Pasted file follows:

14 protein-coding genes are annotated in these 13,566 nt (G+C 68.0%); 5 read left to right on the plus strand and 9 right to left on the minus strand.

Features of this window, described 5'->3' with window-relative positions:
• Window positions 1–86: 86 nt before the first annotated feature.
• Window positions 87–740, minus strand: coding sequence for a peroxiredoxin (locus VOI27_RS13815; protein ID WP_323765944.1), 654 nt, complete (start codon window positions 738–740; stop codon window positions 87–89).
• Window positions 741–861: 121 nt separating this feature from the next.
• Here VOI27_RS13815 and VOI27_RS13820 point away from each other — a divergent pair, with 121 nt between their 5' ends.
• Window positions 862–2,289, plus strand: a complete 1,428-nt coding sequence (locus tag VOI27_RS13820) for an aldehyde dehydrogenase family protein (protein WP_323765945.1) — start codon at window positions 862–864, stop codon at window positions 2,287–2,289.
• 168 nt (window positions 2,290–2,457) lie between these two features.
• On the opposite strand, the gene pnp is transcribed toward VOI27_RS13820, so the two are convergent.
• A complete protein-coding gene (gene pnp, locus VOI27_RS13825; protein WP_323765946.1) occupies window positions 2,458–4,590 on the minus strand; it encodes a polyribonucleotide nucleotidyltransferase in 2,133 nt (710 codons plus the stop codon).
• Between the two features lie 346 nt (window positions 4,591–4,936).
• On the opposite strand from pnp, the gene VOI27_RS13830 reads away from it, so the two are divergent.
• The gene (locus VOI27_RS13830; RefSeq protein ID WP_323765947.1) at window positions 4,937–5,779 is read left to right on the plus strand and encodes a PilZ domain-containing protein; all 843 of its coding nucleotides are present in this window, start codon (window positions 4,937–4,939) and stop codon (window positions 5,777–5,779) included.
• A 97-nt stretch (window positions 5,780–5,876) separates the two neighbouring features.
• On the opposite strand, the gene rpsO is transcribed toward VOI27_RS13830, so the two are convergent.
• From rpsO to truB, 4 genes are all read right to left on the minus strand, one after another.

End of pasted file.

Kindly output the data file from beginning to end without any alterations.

14 protein-coding genes are annotated in these 13,566 nt (G+C 68.0%); 5 read left to right on the plus strand and 9 right to left on the minus strand.

Features of this window, described 5'->3' with window-relative positions:
• Window positions 1–86: 86 nt before the first annotated feature.
• Window positions 87–740, minus strand: coding sequence for a peroxiredoxin (locus VOI27_RS13815; protein ID WP_323765944.1), 654 nt, complete (start codon window positions 738–740; stop codon window positions 87–89).
• Window positions 741–861: 121 nt separating this feature from the next.
• Here VOI27_RS13815 and VOI27_RS13820 point away from each other — a divergent pair, with 121 nt between their 5' ends.
• Window positions 862–2,289, plus strand: a complete 1,428-nt coding sequence (locus tag VOI27_RS13820) for an aldehyde dehydrogenase family protein (protein WP_323765945.1) — start codon at window positions 862–864, stop codon at window positions 2,287–2,289.
• 168 nt (window positions 2,290–2,457) lie between these two features.
• On the opposite strand, the gene pnp is transcribed toward VOI27_RS13820, so the two are convergent.
• A complete protein-coding gene (gene pnp, locus VOI27_RS13825; protein WP_323765946.1) occupies window positions 2,458–4,590 on the minus strand; it encodes a polyribonucleotide nucleotidyltransferase in 2,133 nt (710 codons plus the stop codon).
• Between the two features lie 346 nt (window positions 4,591–4,936).
• On the opposite strand from pnp, the gene VOI27_RS13830 reads away from it, so the two are divergent.
• The gene (locus VOI27_RS13830; RefSeq protein ID WP_323765947.1) at window positions 4,937–5,779 is read left to right on the plus strand and encodes a PilZ domain-containing protein; all 843 of its coding nucleotides are present in this window, start codon (window positions 4,937–4,939) and stop codon (window positions 5,777–5,779) included.
• A 97-nt stretch (window positions 5,780–5,876) separates the two neighbouring features.
• On the opposite strand, the gene rpsO is transcribed toward VOI27_RS13830, so the two are convergent.
• From rpsO to truB, 4 genes are all read right to left on the minus strand, one after another.